Piven Theatre Executive Director Leslie Brown provided her assessment of the economic merits of the plan for expanding the theater’s presence at the Noyes Cultural Arts Center to Evanston Now.

Here’s what she wrote:

The Economic Return on the City’s Investment in Piven’s proposal

Return on a $2.2mm from the city to Piven:

  • When the loan comes to maturity, and not accounting for the potential increase in interest rate, the interest return to the city will be roughly $724,647 and the full loan repayment, therefore, is about $3 million.
  • The building improvements will add roughly $2.0 million to the value of the building.
  • In the current agreement, Piven will also contribute $33,125 in capital improvements for the rest of the building during the first term of the agreement.

Economic impact:

The following uses the same assumptions as the article written in Evanston Now on the Music Institute’s contributions to the city economy.

  • A 200 seat theater with shows of various levels and theater companies, at a roughly 75% capacity, 200 nights a year, will bring in 30,000 visitors to the Noyes Center.
  • Assuming 60% of those people are over the age of 21 and 80% of those having at least 1 drink, the City would earn over $9,200 annually in liquor tax.
  • Moreover, based on 30,000 visitors (which does not include Piven’s students, or parents picking up students, etc.), the number of patrons would result in a $236,000 economic benefit to the Noyes corridor, if 60% of the people spend between $9 and $14 on their visit to the theater (i.e. anything from several cups of coffee to a meal in a restaurant).

None of this estimates parking or hotel tax revenue or any other taxes the City could collect.

Total Benefit:

  • Based on liquor tax, Noyes street benefit, improved value to the building and repayment of the loan, the 25 year economic benefit to the City of Evanston is $11,163,125.
  • In other words, the City of Evanston will realize a 407.41% return on their $2.2 million loan (more if the increased variable rate condition is triggered).
  • Over 25 years, the average annual return will be 16.30%.
  • This annual economic return on investment is roughly 32.6 times greater than the return on the City’s own investment fund, and these numbers do not reflect the economic benefit derived from the increased daily traffic to the building based on expanded class capabilities and theater training opportunities. Nor do the assumptions herein reflect the potential for increased rents based on a building that is now significantly more desirable.

Bill Smith is the editor and publisher of Evanston Now.

Join the Conversation


  1. A theater on every Evanston Block !

    With the assumptions and return expectations of a 25 year average annual return of 16.30% provided by the head of Piven, Leslie Brown, the City of Evanston should consider putting a theater on every block in Evanston!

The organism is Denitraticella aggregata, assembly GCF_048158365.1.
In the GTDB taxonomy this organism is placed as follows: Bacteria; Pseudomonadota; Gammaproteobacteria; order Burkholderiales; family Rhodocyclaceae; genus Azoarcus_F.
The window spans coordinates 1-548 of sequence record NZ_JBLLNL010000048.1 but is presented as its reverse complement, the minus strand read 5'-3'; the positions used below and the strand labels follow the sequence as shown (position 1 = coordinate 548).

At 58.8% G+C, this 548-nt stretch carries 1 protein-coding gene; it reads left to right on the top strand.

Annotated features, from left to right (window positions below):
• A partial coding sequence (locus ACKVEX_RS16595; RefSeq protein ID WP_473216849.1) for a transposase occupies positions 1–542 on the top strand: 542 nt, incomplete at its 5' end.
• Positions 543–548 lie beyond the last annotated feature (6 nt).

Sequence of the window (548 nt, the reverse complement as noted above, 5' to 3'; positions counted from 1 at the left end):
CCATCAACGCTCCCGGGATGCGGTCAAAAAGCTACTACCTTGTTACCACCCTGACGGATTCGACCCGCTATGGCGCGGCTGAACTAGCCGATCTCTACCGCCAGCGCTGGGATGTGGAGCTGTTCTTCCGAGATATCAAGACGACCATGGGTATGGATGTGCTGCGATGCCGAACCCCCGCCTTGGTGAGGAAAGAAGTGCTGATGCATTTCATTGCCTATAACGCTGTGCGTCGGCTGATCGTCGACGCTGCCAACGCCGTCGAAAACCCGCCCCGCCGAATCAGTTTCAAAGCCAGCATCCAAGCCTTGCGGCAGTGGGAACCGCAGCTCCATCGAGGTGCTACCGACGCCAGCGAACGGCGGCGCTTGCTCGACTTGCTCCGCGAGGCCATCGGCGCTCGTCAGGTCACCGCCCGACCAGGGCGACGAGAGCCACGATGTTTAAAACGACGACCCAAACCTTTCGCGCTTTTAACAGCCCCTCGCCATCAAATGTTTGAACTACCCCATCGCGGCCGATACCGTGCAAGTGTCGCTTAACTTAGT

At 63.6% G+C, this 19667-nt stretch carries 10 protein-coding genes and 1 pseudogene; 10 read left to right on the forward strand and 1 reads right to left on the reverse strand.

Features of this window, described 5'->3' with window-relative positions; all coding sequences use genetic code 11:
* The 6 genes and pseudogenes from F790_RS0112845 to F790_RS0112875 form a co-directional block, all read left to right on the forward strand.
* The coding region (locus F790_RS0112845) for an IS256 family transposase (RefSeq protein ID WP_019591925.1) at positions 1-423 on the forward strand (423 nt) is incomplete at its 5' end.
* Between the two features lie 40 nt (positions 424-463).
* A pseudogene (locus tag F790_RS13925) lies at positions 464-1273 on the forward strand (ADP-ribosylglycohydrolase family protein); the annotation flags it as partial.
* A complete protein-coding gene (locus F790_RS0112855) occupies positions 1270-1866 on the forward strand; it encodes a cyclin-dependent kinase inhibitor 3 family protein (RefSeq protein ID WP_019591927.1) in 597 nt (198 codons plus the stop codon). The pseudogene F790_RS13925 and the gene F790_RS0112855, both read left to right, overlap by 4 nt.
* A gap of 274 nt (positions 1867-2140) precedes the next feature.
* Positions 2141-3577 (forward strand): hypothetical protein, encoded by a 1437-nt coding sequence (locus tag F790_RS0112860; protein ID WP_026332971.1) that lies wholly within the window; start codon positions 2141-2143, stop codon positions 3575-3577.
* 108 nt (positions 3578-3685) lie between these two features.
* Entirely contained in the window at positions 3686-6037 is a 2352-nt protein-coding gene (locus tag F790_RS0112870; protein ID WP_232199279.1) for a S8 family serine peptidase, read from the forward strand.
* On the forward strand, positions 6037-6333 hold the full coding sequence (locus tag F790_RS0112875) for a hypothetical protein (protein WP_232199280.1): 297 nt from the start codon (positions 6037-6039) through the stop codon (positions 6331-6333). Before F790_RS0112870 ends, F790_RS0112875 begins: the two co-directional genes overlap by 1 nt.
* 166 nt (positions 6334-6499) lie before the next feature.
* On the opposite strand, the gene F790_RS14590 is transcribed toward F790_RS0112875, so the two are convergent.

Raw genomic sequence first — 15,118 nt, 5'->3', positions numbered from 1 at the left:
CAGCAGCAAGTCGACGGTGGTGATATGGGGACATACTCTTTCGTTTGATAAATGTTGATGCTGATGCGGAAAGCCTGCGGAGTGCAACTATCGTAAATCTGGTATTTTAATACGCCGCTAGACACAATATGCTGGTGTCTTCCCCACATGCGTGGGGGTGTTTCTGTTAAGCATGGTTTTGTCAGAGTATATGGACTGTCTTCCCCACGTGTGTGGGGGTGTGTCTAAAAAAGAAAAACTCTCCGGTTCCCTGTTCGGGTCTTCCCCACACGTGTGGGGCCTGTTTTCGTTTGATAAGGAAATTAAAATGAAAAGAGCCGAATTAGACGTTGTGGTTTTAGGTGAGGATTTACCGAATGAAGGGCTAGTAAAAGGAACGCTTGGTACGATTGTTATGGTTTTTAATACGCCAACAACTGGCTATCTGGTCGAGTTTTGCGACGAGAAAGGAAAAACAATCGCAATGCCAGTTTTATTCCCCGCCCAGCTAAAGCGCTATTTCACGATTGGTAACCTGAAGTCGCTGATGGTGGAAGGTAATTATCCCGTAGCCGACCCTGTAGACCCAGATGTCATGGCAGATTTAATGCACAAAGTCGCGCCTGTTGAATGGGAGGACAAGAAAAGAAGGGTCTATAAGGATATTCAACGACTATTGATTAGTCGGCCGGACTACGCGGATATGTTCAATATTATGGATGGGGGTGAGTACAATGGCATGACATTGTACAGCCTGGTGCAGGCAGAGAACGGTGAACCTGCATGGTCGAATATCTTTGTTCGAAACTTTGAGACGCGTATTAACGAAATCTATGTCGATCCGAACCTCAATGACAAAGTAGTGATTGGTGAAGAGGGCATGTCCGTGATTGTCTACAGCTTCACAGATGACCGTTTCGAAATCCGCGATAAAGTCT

These "lofty" return assumptions are likely a mirage.

    Call it what it is…the City of Evanston is going to subsidize the Arts.

    Maybe we should, maybe we shouldn't.

    But let's debate the merits of this idea on complete and real numbers. Assumptions should be questioned.

    In depth analysis should be conducted.

    As I recall, there is a world class business school less than 1 mile away. Seems like a worthy project to get some independent, objective analysis.

    Is Piven Theater going to focus on producing comedies?


  2. City into the red, Piven secures cash flow on City property?

    Piven's optimistic numbers are, first, a best-case scenario (let's hope all that drinking actually happens!) and, second, do not include the loss of rental income to the City due to Piven taking away almost triple their space from paying renters – and paying no rent themselves. When you figure it all in the City does not gain $11 million, it actually goes into the red at least a few million. See http://evanstonnow.com/story/government/bill-smith/2013-05-06/56110/more-details-emerge-about-piven-deal

    I think it's worth noting that Piven itself puts on very few performances – it is primarily a teaching organization, not a producing theater – so who is actually performing in that $3 million theater those 200 nights a year? Groups other than Piven, it is said, will rent the space. And then the City is paid its lost millions back, correct, from the theater's income? No – the landlord, Piven – whose contract allows them to sublet all of their space (theater and classrooms) — keeps the rents.

    Piven becomes a landlord – of City property – and secures itself cash flow for years into the future. Is that right? And what about other worthy arts organizations in Evanston; is this equitable treatment, or favoritism?

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